Growing up, I was never a casual kind of girl. As early as age 9, I preferred to wear garish, ill fitting ‘80s prom dresses over jeans – usually to disastrous results. I did envy the more put-together girls who had armoires full of perfectly ironed, timeless pieces; they looked effortless in their black or white silk staple skirts and trousers dressed up with a statement bag or Chanel jacket. But at heart, I was a magpie, always rooting through bargain bins at charity shops for, say, a sequined cape, which for some reason I just had to own.
In addition to those loud prom dresses, my wardrobe also teemed with oversize ‘70s dresses made from unsavory materials and ‘60s bell-sleeved frocks with patterns resembling your Gran’s wallpaper. There was never a point when I wasn’t experimenting with clothes, hence the photos of me as a two year old in neon green shorts and a pink feather boa. (My mother was complicit in that act; she loved dressing up my sisters and me in a variety of ridiculous get-ups). I honestly think there have been times when my sanity may have abandoned me completely. Allow me to take you on a brief tour of my fashion disasters…
By 2002, I was a carefree twelve-year-old. Was there ever a point when knee high Nike logo socks complemented pink and white checkered shorts and a pink Lacoste polo? I may have been quite satisfied with myself, yet in a family photograph taken at the time, I’m skinny and awkward: My hair is parted down the middle, ‘90s boy band style; my newly adolescent face is oily and sallow; and my stick legs are bowing out at bizarre angles, sort of like Bambi’s when he first learned to walk.
Two years later, I was making my ascent up the hellish mountain that is teenage-dom. I was a total brat, and my clothing reflected this, especially since I had just settled into an all-girls school that didn’t have uniforms. In my experience, the alpha girls at school were cruel in their enforcement of the social pecking order – and if you weren’t pretty or charismatic, you were deemed a serf, a lowly outcast confined to the dark recesses of the lunchroom. I landed somewhere in the middle of this hierarchy. With no designs on popularity – and no threat to being bullied – I explored my sartorial whims on Kings Road, where designer Vivienne Westwood ran her seminal fetish/ punk rock store, Sex, in the ’70. Since then, the street, located near my house, has morphed into something far less subversive. My brief time prowling that area had a detrimental effect on my style: Gone were the checkered shorts and Nike accessories, and in their place arrived bright Juicy Couture velour tracksuits, stonewashed denim micro miniskirts, and tiny logo emblazoned Dior purses. I was also slapping on so much fake tanner that I looked like a tangerine.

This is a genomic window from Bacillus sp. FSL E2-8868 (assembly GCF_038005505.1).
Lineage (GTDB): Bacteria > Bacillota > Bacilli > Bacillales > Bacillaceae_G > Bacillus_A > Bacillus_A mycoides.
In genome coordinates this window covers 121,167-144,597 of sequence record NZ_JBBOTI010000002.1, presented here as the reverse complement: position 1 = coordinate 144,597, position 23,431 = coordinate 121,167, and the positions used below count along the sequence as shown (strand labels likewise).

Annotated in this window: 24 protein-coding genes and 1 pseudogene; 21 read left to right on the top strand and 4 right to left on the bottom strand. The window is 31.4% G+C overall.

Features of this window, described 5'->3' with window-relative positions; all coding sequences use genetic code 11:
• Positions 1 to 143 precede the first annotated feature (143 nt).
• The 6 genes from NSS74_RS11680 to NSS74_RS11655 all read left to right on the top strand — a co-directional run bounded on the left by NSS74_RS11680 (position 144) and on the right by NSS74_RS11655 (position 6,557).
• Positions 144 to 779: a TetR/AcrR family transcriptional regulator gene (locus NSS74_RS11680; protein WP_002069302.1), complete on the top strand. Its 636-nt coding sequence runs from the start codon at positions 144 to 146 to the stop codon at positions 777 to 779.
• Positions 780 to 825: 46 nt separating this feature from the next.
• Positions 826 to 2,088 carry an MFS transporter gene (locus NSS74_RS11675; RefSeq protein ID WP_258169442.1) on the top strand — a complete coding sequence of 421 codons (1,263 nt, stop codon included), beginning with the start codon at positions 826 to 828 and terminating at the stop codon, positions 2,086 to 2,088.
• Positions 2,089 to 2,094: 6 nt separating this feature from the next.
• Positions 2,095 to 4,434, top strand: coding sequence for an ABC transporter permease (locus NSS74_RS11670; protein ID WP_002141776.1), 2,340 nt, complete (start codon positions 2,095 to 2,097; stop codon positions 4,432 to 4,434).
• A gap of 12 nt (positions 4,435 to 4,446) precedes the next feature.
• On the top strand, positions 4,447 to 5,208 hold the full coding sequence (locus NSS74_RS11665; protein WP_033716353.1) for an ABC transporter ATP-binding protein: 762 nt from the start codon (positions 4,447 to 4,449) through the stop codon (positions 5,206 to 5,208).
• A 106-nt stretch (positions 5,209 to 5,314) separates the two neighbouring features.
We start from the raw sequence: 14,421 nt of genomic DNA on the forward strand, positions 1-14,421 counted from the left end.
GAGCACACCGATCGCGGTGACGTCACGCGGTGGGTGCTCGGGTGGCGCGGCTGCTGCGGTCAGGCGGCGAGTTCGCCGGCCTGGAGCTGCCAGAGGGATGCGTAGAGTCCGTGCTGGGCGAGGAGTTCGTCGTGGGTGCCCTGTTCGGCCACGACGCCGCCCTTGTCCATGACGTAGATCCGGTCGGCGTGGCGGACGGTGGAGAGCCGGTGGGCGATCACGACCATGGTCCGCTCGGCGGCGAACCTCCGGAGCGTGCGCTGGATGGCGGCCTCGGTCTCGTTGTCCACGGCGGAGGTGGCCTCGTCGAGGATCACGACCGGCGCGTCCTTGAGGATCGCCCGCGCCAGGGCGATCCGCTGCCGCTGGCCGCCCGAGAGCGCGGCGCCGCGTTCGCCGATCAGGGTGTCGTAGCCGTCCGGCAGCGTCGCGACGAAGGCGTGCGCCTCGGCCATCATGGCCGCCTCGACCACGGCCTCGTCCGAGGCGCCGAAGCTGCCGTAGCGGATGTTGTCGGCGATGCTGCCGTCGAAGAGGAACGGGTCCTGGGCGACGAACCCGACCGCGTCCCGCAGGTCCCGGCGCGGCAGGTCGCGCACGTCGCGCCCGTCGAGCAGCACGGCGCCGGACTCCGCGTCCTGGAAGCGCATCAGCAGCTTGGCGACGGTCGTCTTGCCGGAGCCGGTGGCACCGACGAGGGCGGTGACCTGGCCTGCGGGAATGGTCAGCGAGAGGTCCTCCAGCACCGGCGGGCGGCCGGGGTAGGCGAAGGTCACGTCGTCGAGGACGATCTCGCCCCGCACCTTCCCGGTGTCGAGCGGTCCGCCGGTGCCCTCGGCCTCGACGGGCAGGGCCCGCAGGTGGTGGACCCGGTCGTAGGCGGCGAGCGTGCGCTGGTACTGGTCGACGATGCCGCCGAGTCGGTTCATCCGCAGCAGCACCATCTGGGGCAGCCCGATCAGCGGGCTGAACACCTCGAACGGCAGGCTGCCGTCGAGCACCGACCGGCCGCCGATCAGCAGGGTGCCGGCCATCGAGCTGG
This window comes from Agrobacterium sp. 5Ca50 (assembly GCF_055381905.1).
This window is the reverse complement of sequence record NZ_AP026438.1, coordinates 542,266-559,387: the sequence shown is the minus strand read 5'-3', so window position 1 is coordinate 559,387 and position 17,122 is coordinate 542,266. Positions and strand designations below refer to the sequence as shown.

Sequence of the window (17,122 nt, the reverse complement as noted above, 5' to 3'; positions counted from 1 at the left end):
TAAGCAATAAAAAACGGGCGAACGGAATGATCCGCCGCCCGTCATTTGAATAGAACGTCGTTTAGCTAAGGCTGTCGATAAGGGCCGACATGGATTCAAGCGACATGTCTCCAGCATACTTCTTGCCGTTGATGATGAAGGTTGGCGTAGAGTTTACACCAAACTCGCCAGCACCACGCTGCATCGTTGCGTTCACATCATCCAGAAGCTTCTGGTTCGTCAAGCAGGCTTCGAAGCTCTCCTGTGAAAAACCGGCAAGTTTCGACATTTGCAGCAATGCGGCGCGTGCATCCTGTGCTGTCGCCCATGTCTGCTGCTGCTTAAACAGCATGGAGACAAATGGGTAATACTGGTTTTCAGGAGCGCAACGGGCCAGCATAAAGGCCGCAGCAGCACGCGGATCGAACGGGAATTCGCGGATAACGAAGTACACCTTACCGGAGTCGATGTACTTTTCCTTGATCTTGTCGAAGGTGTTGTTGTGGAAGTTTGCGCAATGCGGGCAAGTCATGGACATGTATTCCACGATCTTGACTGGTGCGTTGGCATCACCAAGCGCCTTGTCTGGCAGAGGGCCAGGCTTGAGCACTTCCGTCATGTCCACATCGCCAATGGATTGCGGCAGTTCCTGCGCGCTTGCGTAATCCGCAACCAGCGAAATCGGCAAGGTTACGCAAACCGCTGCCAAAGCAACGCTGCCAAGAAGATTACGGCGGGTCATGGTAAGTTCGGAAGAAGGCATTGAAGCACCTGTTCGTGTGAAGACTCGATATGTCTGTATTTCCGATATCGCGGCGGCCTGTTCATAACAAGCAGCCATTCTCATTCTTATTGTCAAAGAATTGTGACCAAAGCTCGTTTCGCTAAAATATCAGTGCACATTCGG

Thankfully, I moved on to experimenting with a ‘50s look – all candy colored prom dresses and frilled, white ankle socks. When I was around 16, I was alternating between mod and hippie, a schizophrenic approach to dressing that ended up yielding fairly fashion forward looks and required the ransacking of vintage stores for the perfect fringed waistcoat or woven headband. But in 2007, at age 17, my friend’s band The Klaxons suddenly garnered ridiculous amounts of success; it was the birth of Nu Rave, and unfortunately, it ushered in another era of bad fashion. My best friend Fifi Brown and I woke up one morning in Ibiza clad in identical baby blue spandex bodysuits and smiley face necklaces, and I realized we’d taken this joke way too far.
Then last year, I started listening to Post Punk. I also began playing bass in a now defunct band called TTA with my two best friends, and our style began to radically reflect the music we made. Just not in a good way: I was uber goth. I wanted to be Morticia Addams mixed with Siouxsie, but since I’m so pale, I just looked like a vampire. I dyed my hair black and threw out anything that wasn’t black, white, or gray. It got to the point where I woke up in my black room, with black lipstick smeared all over my face, unable to see out of my windows due to the black curtains blocking out the sunlight.
Now, I have ditched the everyday-is-Halloween vibe and focused on timeless colors – taking key looks from whichever era interests me and working them around my own style and shape. Sure, I may look like a total idiot at times, and to the delight of many, some of these moments have been immortalized on film. But fashion should be funny and silly, joyful and irreverent. So when I look at those priceless photographs, I too can’t help but smile.
MORE PEACHES, YOU SAY?!NYLON TV gets dressed with Peaches for NY Fashion Week
,Peaches' essential Valentine's Day movie list
,A very Peaches Christmas
,Her list of must-have music and fashion for the new year
,The capsule collection she designed for PPQ
,And the column that started it all - her debut piece for NYLON Magazine